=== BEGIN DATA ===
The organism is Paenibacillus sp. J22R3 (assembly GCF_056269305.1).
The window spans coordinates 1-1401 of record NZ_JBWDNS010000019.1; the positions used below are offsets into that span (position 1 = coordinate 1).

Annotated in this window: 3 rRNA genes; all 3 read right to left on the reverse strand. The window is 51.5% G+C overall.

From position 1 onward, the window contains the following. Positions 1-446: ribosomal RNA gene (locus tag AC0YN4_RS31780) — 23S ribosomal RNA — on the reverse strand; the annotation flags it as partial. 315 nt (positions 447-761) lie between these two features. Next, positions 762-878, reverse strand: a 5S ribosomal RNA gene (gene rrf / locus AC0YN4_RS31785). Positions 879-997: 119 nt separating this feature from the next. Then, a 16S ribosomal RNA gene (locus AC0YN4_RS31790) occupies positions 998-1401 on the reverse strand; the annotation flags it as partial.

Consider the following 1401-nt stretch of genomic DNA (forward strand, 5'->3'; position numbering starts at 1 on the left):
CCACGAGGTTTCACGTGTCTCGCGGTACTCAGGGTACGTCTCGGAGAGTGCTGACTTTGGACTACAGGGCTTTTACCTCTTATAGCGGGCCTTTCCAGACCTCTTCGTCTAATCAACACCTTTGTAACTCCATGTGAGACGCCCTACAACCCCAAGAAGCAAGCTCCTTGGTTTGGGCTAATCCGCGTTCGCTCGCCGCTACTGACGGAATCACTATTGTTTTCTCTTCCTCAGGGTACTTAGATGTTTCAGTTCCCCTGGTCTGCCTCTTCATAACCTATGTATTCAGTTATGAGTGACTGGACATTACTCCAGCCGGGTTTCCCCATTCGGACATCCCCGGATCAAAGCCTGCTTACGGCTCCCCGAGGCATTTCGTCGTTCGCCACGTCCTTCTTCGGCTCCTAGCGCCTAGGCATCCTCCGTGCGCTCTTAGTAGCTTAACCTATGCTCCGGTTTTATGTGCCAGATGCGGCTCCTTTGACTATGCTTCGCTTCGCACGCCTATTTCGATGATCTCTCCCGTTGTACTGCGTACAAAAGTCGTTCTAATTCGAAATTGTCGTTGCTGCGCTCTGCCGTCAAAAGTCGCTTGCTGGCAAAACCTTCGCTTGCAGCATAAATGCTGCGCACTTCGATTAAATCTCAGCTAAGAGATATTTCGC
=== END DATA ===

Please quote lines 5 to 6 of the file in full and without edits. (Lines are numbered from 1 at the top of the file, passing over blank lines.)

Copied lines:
Consider the following 1401-nt stretch of genomic DNA (forward strand, 5'->3'; position numbering starts at 1 on the left):
CCACGAGGTTTCACGTGTCTCGCGGTACTCAGGGTACGTCTCGGAGAGTGCTGACTTTGGACTACAGGGCTTTTACCTCTTATAGCGGGCCTTTCCAGACCTCTTCGTCTAATCAACACCTTTGTAACTCCATGTGAGACGCCCTACAACCCCAAGAAGCAAGCTCCTTGGTTTGGGCTAATCCGCGTTCGCTCGCCGCTACTGACGGAATCACTATTGTTTTCTCTTCCTCAGGGTACTTAGATGTTTCAGTTCCCCTGGTCTGCCTCTTCATAACCTATGTATTCAGTTATGAGTGACTGGACATTACTCCAGCCGGGTTTCCCCATTCGGACATCCCCGGATCAAAGCCTGCTTACGGCTCCCCGAGGCATTTCGTCGTTCGCCACGTCCTTCTTCGGCTCCTAGCGCCTAGGCATCCTCCGTGCGCTCTTAGTAGCTTAACCTATGCTCCGGTTTTATGTGCCAGATGCGGCTCCTTTGACTATGCTTCGCTTCGCACGCCTATTTCGATGATCTCTCCCGTTGTACTGCGTACAAAAGTCGTTCTAATTCGAAATTGTCGTTGCTGCGCTCTGCCGTCAAAAGTCGCTTGCTGGCAAAACCTTCGCTTGCAGCATAAATGCTGCGCACTTCGATTAAATCTCAGCTAAGAGATATTTCGC